As we look at the next Lok Sabha elections, it’s clear that television will play a big role in helping candidates connect to the electorate. It’s also clear the Congress will be found wanting when it comes to using television, as they have been found wanting for the past few years.
The Congress doesn’t seem to get that, thanks to the camera, the speaker is afforded an intimacy with the viewer. You talk to individual viewers, and they focus on you, connect with you, respond to you, fail to connect with you or reject you, depending on how you come across.
Congress spokespersons like Kapil Sibal, Renuka Chowdhury and Manish Tiwari repeatedly forget that, once they are on TV, the panelists in the TV studio are not the audience that truly matters – it’s those who are watching the show who matter. When they lose their temper with other panelists, to the viewer, they’re politicians who are out of control. When they shout in a TV studio, it’s the viewers they are shouting at. When they are arrogant, their arrogance is perceived by the viewers as arrogance to the viewers.
The Congress doesn’t seem to get, as many NDA leaders do, that TV is an intimate medium. While it reaches the masses, the consumption is intimate, in the comfort and solitude of one’s drawing room. As a speaker on TV, you have the undivided attention of the viewer. You talk to him or to her, not to lakhs and millions.
The last few months have demonstrated the double-edged sword that TV can be. Today, we’ve seen Pranab Mukherjee’s son make some bizarre, insensitive and downright stupid comments on his remarks on women protestors. Sushil Kumar Shinde, Union Minister for Home, put his foot in his mouth with the Naxal remark. To an individual viewer, he immediately came across as insensitive to the magnitude of the rape case.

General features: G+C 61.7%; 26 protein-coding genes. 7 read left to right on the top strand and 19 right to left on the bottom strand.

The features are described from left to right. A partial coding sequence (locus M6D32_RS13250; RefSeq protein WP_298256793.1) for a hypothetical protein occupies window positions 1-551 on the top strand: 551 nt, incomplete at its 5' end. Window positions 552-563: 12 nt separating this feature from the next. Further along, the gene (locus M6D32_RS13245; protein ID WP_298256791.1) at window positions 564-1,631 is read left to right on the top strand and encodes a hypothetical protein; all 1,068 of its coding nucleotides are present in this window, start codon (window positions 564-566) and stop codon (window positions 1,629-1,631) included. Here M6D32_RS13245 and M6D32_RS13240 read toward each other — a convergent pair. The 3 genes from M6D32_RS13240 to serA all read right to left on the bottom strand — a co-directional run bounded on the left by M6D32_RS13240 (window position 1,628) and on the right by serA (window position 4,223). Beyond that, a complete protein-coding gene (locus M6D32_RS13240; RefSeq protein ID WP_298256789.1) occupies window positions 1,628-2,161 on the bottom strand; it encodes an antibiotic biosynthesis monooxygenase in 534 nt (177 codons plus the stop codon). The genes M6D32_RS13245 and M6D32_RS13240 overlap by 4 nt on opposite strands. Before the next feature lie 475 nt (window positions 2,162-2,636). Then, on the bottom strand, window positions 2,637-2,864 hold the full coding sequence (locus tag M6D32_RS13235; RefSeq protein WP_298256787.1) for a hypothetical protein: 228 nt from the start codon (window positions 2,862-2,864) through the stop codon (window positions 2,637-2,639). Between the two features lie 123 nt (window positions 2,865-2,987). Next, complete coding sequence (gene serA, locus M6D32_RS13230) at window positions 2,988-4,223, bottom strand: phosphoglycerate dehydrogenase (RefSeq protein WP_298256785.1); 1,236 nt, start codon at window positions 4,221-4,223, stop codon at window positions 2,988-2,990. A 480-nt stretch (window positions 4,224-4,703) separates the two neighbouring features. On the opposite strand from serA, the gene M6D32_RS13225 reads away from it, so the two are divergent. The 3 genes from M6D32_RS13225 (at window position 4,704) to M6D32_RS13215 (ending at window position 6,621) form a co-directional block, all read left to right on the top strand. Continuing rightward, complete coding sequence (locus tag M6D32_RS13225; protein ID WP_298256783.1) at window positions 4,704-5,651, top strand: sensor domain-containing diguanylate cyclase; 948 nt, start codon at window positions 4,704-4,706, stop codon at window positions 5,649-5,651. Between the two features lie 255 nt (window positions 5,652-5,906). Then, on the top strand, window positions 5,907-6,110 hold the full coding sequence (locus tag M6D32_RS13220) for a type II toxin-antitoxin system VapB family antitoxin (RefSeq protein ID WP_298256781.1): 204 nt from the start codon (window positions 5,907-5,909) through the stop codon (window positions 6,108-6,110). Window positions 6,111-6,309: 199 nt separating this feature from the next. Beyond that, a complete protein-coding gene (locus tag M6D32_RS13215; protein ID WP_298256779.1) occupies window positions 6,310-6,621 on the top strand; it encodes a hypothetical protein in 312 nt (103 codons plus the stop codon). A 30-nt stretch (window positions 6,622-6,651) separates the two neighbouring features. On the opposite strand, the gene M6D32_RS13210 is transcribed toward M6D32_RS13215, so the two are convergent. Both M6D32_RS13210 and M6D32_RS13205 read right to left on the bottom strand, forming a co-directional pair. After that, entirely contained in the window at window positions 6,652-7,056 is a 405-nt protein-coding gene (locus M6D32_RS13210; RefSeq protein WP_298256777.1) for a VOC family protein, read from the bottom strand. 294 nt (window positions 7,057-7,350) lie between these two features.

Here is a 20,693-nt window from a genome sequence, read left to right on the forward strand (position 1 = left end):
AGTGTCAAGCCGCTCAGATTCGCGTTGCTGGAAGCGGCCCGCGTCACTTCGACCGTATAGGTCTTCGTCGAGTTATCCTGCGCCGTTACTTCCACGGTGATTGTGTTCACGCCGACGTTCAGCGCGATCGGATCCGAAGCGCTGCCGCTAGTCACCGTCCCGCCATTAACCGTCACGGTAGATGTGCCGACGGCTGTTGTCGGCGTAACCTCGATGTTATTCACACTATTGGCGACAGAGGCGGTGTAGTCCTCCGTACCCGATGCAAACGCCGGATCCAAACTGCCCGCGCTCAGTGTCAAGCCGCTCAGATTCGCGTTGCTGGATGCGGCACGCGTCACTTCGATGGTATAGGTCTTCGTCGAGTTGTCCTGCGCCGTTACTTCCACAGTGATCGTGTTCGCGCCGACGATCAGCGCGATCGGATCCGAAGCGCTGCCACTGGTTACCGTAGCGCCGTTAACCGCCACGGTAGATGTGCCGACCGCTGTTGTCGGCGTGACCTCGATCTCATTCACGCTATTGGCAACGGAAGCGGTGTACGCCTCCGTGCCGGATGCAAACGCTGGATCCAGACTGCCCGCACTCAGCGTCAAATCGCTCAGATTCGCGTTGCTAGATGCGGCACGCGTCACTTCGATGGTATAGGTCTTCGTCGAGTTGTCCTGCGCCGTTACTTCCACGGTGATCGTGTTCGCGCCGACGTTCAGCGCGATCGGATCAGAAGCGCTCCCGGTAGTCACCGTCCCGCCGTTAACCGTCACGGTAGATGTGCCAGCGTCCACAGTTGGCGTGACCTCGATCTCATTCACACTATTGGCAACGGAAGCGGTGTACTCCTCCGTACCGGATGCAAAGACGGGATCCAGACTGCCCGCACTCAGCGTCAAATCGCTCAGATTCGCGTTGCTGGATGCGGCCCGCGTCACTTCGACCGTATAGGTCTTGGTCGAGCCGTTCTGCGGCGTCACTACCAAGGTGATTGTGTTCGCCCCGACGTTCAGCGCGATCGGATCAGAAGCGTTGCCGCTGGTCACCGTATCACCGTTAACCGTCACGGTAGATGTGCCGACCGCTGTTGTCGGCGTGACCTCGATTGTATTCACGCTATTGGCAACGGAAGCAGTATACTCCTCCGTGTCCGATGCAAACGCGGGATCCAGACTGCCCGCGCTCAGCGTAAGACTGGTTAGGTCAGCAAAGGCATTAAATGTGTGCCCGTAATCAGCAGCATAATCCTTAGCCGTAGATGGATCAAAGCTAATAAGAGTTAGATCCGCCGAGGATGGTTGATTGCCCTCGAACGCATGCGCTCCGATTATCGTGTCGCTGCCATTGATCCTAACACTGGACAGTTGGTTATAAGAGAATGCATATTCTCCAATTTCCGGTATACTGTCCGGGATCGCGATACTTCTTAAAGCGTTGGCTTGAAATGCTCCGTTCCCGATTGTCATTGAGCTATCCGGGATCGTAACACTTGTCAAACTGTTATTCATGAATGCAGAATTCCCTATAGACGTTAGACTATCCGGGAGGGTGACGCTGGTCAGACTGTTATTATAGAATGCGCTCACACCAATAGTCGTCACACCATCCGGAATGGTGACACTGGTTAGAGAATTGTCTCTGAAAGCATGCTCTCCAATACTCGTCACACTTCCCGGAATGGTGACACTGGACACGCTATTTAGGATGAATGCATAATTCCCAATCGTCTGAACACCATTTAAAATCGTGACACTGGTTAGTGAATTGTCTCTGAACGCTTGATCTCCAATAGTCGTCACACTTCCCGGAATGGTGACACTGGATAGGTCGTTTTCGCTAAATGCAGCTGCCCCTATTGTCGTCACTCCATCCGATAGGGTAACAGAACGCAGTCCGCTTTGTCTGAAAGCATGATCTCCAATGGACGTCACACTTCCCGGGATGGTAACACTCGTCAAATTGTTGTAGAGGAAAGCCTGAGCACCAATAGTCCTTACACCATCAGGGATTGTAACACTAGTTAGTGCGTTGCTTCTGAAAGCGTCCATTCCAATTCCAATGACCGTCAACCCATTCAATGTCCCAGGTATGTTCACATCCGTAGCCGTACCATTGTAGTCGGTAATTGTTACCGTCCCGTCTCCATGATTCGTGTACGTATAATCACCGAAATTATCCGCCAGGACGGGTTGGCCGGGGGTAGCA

Narendra Modi, in contrast, used TV brilliantly during his campaigning. He touched upon issues that mattered to the voter, balancing aggressive rhetoric attacking the Congress intelligently, while talking about his government’s achievements in an even, measured tone. When critical of the Congress, he came across as confident and dismissive of the Congress – and as a friend and well-wisher of the viewer.
Manmohan Singh comes across as flat, never able to enthuse the viewer. The scams exposed in the last couple of years have tarnished the sympathy that viewers had with the ‘honest’ PM who was seen as a reluctant politician. Shorn of the honest tag, he is now just another politician – and comes a cropper when compared with the opposition voices.
Chidambaram, while being ariculate and soft-spoken in general, comes across as professionally mouthing a speech, unable to send a message of sincerity in what he says. V Narayanasamy looks, often, that he’ll burst an artery and do himself some serious damage every time he appears on the idiot box. Abhishek Manu Singhvi will take some time to recover from his embarrassment over the sex scandal.
The NDA has a decided edge when the battle on TV begins in earnest. Ravi Shankar Prasad, Sushma Swaraj, Arun Jaitley, LK Advani, Narendra Modi, Jayalalithaa and even Nitin Gadkari, come across as confident rather than arrogant. They rarely display a loss of control and Congress spokespersons regularly do.
One could argue that the situation has changed little since the last general elections. Actually, they have. The NDA heavywights have demonstrated that they have learned to deal with the complexities of television, while the Congress, on the other hand, has demonstrated, as usual, that they do no need to do anything about the issue.